What is the main purpose of CSR?

There are many purposes of CSR, but the biggest one is that it makes your business better, while also ensuring that your business has a positive impact on the world around you. It improves your business’ sustainability, transparency, operational efficiency, and even profitability

In our open step by the University of Law, they describe CSR as “one of the business world’s means of upholding human rights”, because it ensures that employees are taken care of and ethical labour standards are met. Not only is this great on a human level, but ensuring that employees are treated well can have a positive effect on productivity and therefore business performance.

In addition to this, CSR helps companies get down to the ‘why’ of their businesses. In 2009, author and leadership expert, Simon Sinek, gave a famous talk called “how great leaders inspire action”. It currently has over 55 million views, and his main point is that the most successful companies in the world focus on why they do what they do, rather than what they’re offering.

He proves that consumers are most interested in why a business exists, and this is why company purpose is so important. If then, as a company, you’re truly seeking to have a positive impact on the world and solve problems in an innovative way, consumers will see that buy into it. Therefore, adhering to CSR will help businesses tap into their true purpose and gain employees, consumers and stakeholders that really believe in their mission.

To learn more about finding a purpose, our Social Impact in Business: How to Build a Brand that Matters course by BIMA will help you to identify your brand’s authentic purpose and build a socially driven and ethical business.

What are the benefits of CSR for companies?

As we’ve already explored in some detail, there are many benefits of CSR for companies, but we’ll break this down for you even more in this section. Our open steps about the definition of CSR by Coventry University and the importance of ethics and CSR by the University of Law explain that CSR benefits companies by:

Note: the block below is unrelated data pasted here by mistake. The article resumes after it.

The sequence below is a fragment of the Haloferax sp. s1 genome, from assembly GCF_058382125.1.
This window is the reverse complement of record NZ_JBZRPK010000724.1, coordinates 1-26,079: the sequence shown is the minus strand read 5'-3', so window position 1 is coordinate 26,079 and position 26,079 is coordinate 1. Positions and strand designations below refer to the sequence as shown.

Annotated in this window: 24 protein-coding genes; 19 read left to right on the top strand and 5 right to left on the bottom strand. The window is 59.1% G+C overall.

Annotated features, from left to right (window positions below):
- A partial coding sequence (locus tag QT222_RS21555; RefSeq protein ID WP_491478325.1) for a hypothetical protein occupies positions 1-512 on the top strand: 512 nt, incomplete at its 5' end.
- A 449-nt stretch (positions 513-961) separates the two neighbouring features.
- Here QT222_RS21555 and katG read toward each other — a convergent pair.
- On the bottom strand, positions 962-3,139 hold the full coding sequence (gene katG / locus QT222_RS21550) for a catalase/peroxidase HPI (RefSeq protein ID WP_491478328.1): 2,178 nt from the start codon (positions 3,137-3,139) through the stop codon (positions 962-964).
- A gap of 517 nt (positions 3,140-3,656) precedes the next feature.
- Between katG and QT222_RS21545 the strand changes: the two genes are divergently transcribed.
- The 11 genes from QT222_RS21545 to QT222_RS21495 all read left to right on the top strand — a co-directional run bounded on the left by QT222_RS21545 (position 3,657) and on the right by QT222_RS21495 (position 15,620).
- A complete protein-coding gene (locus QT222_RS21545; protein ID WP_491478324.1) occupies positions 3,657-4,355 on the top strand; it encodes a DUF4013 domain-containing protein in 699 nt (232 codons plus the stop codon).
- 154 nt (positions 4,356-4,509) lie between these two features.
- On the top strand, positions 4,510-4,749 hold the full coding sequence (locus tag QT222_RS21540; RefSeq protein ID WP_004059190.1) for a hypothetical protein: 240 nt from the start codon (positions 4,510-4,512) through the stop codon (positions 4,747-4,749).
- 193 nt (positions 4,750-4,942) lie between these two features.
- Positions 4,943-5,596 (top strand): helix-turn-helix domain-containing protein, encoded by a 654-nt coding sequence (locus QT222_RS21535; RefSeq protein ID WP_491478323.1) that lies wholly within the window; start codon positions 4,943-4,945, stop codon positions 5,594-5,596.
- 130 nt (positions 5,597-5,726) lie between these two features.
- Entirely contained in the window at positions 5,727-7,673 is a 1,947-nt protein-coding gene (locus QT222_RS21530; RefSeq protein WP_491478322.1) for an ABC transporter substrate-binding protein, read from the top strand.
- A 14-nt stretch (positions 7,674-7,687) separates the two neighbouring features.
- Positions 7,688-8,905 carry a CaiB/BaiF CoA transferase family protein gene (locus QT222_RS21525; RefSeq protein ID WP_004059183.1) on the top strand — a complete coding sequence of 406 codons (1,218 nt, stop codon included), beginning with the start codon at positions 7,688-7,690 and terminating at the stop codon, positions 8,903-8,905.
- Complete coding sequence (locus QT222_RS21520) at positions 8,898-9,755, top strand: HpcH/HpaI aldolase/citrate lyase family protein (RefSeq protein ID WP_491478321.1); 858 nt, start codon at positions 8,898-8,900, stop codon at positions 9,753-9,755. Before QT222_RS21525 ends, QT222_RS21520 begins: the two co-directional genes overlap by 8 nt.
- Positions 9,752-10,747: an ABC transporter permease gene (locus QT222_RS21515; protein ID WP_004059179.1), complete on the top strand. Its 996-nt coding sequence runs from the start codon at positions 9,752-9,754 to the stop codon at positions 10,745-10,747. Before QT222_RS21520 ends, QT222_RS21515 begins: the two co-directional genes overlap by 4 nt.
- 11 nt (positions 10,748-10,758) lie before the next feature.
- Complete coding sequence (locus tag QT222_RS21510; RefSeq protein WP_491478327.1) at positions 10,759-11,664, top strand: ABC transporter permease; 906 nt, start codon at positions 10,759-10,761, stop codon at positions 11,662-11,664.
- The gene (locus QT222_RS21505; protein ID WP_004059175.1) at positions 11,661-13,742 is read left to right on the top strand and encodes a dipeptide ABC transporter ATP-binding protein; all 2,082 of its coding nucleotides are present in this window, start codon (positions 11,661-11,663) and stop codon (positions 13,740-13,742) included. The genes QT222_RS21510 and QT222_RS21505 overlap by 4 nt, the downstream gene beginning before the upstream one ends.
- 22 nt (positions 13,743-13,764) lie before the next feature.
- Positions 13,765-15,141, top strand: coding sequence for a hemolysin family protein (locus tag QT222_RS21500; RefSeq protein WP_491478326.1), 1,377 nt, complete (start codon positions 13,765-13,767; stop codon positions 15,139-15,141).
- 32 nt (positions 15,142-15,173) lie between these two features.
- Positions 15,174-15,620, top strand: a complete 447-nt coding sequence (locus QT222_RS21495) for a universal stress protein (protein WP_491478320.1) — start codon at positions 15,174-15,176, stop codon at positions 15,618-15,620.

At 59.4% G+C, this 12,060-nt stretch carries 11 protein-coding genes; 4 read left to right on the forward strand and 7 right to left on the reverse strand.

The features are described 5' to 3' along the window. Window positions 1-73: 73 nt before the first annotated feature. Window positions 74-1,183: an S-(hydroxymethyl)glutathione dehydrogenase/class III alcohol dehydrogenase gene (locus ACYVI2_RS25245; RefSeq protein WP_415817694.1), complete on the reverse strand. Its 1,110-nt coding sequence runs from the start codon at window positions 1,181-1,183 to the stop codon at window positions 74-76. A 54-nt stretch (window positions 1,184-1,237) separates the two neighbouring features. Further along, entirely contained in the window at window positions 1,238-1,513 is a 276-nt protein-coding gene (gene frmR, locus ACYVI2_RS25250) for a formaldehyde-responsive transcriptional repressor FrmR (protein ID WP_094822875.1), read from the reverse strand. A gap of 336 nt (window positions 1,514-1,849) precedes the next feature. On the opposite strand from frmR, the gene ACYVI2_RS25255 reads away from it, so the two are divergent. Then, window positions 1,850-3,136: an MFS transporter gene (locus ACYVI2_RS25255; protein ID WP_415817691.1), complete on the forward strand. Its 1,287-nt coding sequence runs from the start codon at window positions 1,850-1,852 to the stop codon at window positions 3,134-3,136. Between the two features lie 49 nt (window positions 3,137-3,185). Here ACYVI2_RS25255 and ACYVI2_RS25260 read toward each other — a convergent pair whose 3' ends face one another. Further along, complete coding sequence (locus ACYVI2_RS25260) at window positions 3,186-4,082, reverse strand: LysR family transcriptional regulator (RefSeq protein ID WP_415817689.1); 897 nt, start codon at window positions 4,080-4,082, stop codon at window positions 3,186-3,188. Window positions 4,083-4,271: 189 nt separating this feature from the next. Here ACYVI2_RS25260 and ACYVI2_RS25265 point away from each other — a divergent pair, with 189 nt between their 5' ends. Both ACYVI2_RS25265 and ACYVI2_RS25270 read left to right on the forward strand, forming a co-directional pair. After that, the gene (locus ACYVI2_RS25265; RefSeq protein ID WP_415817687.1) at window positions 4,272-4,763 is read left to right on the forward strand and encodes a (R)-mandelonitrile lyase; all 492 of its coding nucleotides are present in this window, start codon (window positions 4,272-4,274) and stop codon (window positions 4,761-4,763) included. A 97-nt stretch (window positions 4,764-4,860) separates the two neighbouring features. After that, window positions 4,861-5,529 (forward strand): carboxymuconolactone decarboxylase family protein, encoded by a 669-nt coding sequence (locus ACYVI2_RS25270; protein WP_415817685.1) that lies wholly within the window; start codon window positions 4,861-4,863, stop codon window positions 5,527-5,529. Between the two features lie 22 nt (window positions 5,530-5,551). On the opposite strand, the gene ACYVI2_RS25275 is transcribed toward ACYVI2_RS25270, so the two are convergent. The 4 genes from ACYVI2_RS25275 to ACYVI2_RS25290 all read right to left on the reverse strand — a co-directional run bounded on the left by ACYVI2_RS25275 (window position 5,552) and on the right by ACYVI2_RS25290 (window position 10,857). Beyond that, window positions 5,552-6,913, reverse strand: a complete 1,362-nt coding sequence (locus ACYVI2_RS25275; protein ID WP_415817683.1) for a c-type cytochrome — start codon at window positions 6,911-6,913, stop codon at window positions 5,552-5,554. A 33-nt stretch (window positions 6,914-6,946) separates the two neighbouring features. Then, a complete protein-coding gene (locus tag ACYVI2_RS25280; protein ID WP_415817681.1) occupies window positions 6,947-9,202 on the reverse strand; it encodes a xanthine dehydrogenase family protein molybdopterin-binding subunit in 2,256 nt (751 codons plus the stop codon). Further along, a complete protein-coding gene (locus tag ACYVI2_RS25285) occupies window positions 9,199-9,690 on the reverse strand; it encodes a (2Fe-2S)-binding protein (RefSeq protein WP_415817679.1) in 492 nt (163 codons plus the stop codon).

• Improving employee performance
  • Managing risks more effectively
  • Supporting the development of local communities
  • Improving financial performance
  • Lowering operating costs
  • Ensuring better customer loyalty
  • Achieving more workplace diversity & inclusion
  • Improving product durability and functionality
  • Having better product safety
  • Raising employee retention
  • Enhancing brand image

What are some popular CSR strategies?

In our open step by the University of Central Lancashire, experts suggest that there are two basic approaches to CSR – the traditional approach and the contemporary approach. A company that takes a more traditional approach will generate profit without too much thought about the effect on the external world, but then will distribute the money to a variety of CSR projects that stakeholders or customers might be interested in. Therefore, this approach is viewing CSR mostly as a philanthropic activity, where you use your profits to do good in the world.

Companies that take the more contemporary approach consider the entire business process when thinking about responsible behaviour. Rather than taking a profits-first attitude, they try to incorporate CSR into their entire business idea and strategy, so that they have a positive impact on society as well as make a profit.

In addition to these two approaches, there are also two types of CSR strategies. In our open step by Coventry University, we look at responsive CSR and strategic CSR, terms coined by Porter and Kramer in 2006. While responsive CSR responds to potential risks and stakeholder expectations, strategic CSR is weaved into the business strategy and proactively works to increase the positive social and environmental impact of the company.

How to implement a CSR strategy

Now you know what CSR is, why it’s important and some of the main strategies, it might be useful to understand how to implement CSR into your business strategy. Experts in our CSR open step point to the five-step model created by Jenkins in 2009, created as a response to the UN Global Compact principles. This model was designed to help businesses integrate CSR into their business practices, and it gave these steps:

  1. Gain an understanding of CSR and develop company principles that are in line with the UN Global Compact framework
  2. Identify the values and dimensions of CSR that matter the most to your business
  3. Evaluate all of the competitive advantages and opportunities that will be gained if you address your most important CSR values and dimensions
  4. Integrate your chosen CSR values into the business strategy, e.g. switch to renewable energy, raise the minimum wage, and create a new diversity policy
  5. Measure and report business performance to check the effectiveness of CSR and to identify any further opportunities for improvement.

Final thoughts

Hopefully, you’ve learned a lot about Corporate Social Responsibility and how to implement it into your own business strategy. Even if you’re not a business owner, it’s a good concept to be aware of, so that you’re more knowledgeable and critical of which businesses you choose to support. If you’re interested in business ethics, you can go on to join one of our fantastic courses and learn even more about this topic.

Gain a business strategy certificate with our range of online courses from top universities. Perhaps our Business Ethics: An Introduction to Ethics for Business Leaders course by DCU will inspire you to make changes in your business, or our Social Enterprise: Growing a Sustainable Business course by Middlesex University Business School might encourage you to become an entrepreneur with purpose.